Daily Archives: June 4, 2012

Insects and molluscs

Over the last couple of weeks I’ve been out and about photographing wild flowers, and of course the raison d’etre of flowers is to produce the reproductive cells of the plant in order to ensure survival. And as plants are immobile they rely on other vectors to connect the male and female parts, that can be the wind and the rain but many flowers are exquisitely evolved to attract one or more species of insect to carry the pollen to the ovum and effect fertilisation.

So in the course of photographing the flowers some of them were hosting a pollinator or two:

Tree bumble bee – Bombus hypnorum

This tree bumle bee was sipping nectar from the flower of the white deadnettle. It’s one of the insects that is strong enough to get to the back of the flower and take the nectar. Flowers have evolved in this way such that the insects have to pass the stamen, which is where the pollen, or plant sperm, is produced. The stamen is made up of the filament and the anther, and foraging insects brush against the anther picking up pollen which they carry to the next flower where it is deposited on the female part of the plant – the ‘carpel’, and fertilisation ensues.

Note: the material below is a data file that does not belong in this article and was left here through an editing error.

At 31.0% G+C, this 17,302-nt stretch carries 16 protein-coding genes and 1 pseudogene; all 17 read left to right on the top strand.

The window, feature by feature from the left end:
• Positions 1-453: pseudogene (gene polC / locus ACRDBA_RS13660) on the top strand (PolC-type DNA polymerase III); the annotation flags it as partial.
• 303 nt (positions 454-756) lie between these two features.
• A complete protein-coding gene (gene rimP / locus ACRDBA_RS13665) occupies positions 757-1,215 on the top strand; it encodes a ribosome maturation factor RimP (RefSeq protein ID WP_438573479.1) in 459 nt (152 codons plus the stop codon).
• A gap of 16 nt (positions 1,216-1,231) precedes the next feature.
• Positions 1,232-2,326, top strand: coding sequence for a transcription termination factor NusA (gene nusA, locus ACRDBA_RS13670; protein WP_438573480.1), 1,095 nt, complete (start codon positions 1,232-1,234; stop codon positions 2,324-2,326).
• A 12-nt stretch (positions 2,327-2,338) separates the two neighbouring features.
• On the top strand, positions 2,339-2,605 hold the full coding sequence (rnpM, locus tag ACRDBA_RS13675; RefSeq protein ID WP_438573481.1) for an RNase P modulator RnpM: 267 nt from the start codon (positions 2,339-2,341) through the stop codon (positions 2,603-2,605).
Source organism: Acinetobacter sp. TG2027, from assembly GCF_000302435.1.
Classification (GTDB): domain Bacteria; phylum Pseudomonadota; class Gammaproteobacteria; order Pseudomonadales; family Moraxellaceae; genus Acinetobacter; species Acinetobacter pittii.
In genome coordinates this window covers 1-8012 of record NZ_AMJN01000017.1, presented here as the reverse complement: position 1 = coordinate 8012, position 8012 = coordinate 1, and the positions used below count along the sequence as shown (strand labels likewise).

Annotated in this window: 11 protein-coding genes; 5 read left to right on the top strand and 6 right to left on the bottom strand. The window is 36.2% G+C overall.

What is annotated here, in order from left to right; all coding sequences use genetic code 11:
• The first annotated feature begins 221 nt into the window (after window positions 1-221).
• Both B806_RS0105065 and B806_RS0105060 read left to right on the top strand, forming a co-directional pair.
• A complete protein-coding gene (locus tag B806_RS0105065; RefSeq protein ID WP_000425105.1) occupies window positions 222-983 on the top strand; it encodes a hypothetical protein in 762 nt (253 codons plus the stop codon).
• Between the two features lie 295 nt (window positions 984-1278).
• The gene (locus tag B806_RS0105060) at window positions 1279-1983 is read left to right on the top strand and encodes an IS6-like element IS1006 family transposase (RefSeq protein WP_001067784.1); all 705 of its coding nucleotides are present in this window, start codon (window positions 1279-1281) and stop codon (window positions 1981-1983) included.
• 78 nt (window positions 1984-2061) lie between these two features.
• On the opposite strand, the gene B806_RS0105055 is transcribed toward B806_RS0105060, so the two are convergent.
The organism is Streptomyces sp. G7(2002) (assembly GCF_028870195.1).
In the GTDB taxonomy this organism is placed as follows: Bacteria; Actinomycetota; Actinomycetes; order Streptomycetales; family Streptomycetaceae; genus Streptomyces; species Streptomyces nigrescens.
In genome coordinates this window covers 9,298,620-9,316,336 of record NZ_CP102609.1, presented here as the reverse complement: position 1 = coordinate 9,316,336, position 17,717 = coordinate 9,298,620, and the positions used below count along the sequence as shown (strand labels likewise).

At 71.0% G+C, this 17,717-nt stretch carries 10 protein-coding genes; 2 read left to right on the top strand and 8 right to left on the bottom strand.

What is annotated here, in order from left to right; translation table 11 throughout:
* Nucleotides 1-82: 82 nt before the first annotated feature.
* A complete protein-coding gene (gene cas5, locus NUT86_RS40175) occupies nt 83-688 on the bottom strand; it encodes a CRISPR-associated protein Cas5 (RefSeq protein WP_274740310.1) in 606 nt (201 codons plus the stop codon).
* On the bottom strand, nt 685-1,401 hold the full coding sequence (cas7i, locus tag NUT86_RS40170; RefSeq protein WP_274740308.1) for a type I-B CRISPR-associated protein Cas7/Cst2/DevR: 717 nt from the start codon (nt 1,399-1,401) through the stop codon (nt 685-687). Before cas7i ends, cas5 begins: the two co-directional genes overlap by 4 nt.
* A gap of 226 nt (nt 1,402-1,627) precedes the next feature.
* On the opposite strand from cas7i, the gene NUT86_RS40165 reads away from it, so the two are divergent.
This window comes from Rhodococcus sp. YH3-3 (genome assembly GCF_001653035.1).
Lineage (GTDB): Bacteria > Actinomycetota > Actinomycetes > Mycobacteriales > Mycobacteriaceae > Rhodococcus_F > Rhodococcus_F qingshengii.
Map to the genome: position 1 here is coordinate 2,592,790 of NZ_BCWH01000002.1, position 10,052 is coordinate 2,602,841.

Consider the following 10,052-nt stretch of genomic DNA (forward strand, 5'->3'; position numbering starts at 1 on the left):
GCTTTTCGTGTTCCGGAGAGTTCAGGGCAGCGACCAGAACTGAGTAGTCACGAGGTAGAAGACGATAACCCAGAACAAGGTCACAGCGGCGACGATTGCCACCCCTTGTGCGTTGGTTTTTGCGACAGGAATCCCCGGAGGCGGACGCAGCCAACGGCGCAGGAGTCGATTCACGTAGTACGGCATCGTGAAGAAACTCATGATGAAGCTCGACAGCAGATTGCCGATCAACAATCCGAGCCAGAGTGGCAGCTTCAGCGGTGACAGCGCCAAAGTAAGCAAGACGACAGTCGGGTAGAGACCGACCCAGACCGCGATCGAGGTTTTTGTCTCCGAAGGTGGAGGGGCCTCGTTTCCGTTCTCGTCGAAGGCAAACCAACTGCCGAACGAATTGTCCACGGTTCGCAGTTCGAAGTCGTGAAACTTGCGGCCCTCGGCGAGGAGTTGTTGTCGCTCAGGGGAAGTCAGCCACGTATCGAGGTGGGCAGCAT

There are various species of bees in the UK but only around half a dozen common ones. Bees are in trouble in this country and no one seems to know why, both honey bees, which live in colonies, and solitary bumble bees are dying out at an alarming rate.

Buff tailed bumble bee – Bombus terrestris

The buff tail above was in a particularly poorly condition and had tiny mites crawling on it’s body so I imagine it didn’t do much more pollinating.

Soldier beetle – Cantharis rustica

The soldier beetles are related to the fireflies and they get their common generic name from one species which is bright red and is therefore named after the ‘redcoats‘ – English soldiers from days of yore. The larvae and the adults are carnivorous, the larvae feeding on insect eggs and caterpillars and the adults on aphids. They also feed on nectar and can therefore pollinate too.


Black slug – Arion ater

Alot of people have an aversion to slugs because of the damage they can do to fruit and vegetables, but this chap was out in the field making a meal out of a couple of dandelion seedheads. I don’t think they contribute much to pollination and they are predated by frogs and toads and also hedgehogs. Although I’ve heard that if too much of a hedgehog’s diet consists of slugs, parasitic worms living in the slugs can get into the lungs of the hedghog and kill it because its lungs fill up with fluid. Which sounds pretty unpleasant but I guess it’s not the fault of the poor old slug!


Brimstone moth – Opisthograptis luteolata

The brimstone moth is a splendid creature with a wingspan of 32-37 mm. It’s common and widespread across the UK. In the warmer climes of  the southern UK there can be three generations in a year but in the north there is only one brood per annum, and adults can be seen on the wing between April and October. The caterpillars feed on various trees and bushes including hawthorn and blackthorn.